what are Psychologically informed environments?

“PIE is not about a whole new way of working but provides a framework, language and approaches to communicate…and enhance good practice”

(Creating a Psychologically Informed Environment, No one Left Out: Solutions Ltd for Westminster City Council, 2015)

The idea of PIE originated in homelessness services. PIE is an approach to supporting people which pays attention not just to their current presentation, but to all the things which have made them who they are today. A PIE approach acknowledges that people are like icebergs: what you see is only a small section of a much larger whole. By taking account of this whole, a PIE approach supports staff to work more flexibly and effectively with challenging behaviours.

A PIE approach also places an emphasis on the psychological needs of staff, seeking to ensure that they are treated with the same ‘whole person’ ethos as the people they support.

What makes up a PIE?

What are the key ingredients that create a PIE?

There is no 'one' approach to creating a PIE. Each organisation needs to consider its own culture, mission and service user group carefully. Psychologists Robin Johnson and Rex Haigh suggested 5 key areas which characterise a PIE. In a functioning framework, all these elements will intersect and work in support of one another. Your PIE may end up looking different to this, for example our PIE has 7 elements - read more about this here.

Staff Training and Support

Staff training and support will look different from one place to another. A PIE will support staff with appropriate opportunities for reflection and learning. Staff will be empowered to work flexibly and creatively and will share an understanding of trauma and its impact. Staff will be supported to consider their own wellbeing at work.

Relationship Building

Human beings are relational creatures. Within a PIE, relationships are recognised as the primary tool for change. Time and attention are given to building safe, healthy and trusting relationships. This applies to relationships between staff and young people, between professionals and between organisations. All of these relationships impact on the experiences of people using services.

A Psychological Framework

The purpose of a psychological framework is to create a common understanding and language around the emotional needs of the young people using the service. Staff use insights and principles from psychological approaches. This enables them to describe the needs of their young people in psychological terms, and understand the connection between thoughts, emotions and behaviour.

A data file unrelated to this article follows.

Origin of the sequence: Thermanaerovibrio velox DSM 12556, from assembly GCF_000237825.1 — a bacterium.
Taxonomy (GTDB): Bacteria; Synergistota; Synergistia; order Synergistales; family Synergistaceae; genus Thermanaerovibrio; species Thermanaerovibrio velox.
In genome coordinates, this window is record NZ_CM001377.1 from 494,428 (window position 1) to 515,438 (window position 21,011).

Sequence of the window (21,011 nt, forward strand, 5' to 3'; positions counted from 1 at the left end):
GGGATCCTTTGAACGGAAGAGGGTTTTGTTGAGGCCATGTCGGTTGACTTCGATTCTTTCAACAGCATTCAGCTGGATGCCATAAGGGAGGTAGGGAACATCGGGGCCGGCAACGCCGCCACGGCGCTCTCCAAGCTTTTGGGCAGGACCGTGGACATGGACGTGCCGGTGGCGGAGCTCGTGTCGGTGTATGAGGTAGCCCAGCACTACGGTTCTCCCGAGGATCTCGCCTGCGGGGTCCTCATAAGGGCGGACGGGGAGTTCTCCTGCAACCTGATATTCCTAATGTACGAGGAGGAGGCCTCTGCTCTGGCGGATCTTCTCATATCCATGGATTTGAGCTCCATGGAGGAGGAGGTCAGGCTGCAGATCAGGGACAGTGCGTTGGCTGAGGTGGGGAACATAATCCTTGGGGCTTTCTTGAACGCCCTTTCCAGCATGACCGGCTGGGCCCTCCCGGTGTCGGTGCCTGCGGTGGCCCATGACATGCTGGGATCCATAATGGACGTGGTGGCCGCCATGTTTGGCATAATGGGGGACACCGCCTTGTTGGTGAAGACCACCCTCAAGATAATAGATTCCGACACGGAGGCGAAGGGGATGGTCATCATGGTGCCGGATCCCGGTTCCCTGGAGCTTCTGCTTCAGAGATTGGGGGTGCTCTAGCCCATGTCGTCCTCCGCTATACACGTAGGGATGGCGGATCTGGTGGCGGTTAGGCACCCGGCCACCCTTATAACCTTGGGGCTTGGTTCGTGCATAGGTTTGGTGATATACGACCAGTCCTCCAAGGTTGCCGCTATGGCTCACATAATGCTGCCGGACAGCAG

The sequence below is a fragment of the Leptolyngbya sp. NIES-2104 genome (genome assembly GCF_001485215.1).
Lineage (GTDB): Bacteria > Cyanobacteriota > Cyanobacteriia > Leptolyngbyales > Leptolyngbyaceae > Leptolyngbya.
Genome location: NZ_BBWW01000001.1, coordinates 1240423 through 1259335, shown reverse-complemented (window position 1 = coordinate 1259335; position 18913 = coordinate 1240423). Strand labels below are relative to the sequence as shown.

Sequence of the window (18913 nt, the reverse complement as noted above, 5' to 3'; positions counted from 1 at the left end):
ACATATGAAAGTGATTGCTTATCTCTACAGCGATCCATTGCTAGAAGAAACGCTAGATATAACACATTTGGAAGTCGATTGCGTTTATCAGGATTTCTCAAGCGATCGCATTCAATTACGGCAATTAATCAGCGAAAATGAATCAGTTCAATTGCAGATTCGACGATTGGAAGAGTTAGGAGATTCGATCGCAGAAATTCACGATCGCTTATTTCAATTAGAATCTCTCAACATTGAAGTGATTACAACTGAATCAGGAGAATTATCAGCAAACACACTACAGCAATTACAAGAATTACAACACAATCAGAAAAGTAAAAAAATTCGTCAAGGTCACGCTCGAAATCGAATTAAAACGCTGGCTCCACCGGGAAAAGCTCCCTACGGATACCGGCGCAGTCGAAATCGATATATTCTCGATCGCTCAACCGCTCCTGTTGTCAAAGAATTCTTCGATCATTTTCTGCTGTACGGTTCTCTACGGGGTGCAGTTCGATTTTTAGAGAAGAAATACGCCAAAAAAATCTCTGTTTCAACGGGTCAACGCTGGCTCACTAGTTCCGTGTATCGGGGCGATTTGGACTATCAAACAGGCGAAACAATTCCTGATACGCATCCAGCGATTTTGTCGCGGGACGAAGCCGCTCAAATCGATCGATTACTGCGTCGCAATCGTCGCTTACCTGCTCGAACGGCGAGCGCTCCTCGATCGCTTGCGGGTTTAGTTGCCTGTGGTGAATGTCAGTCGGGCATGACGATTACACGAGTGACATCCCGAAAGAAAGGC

Places and Spaces

PIE recognises that the places and spaces in which we interact have an impact on the work we deliver. A PIE seeks to offer young people appropriate choice and control over how, when or where they engage. Consideration will be given to physical environments – are they safe, welcoming and fit for purpose?

Evidence Generating Practice

If we want to improve the way things are, we need to understand what works. Gathering the evidence that demonstrates the effectiveness of our approaches is a key part of PIE. The way this is done will vary depending on the service, but is likely to include elements of measuring, collating and analysing data, seeking and recording feedback and sharing good practice.  

Why Pie?

Still need convincing? Here are some reasons why you might consider adopting a PIE approach in your organisation.

  • Better understand your young people. People are complex and can be hard to understand. The tools of PIE help staff to build an understanding of why young people behave in the ways they do. This understanding can help staff to feel more engaged, hopeful and motivated, even when faced with tough situations.
  • Support young people to understand themselves. By engaging with young people around their thoughts, emotions and behaviours, we can support them to better understand themselves. This can be an important first step to behaviour change.
  • Assess the effectiveness of our systems and processes. Adopting a reflective approach can change the way we structure our services, making them more effective for young people.
  • Support a process of continuous learning. When we are able to step back and assess our practice from a psychological point of view, we can escape cycles of action and reaction which can be destructive and damaging to both young people and staff.

To learn more or find out about various PIE related training we provide, please contact enquiries@1625ip.co.uk.


Ready to embrace PIE? Check out the links below for more ideas and guidance.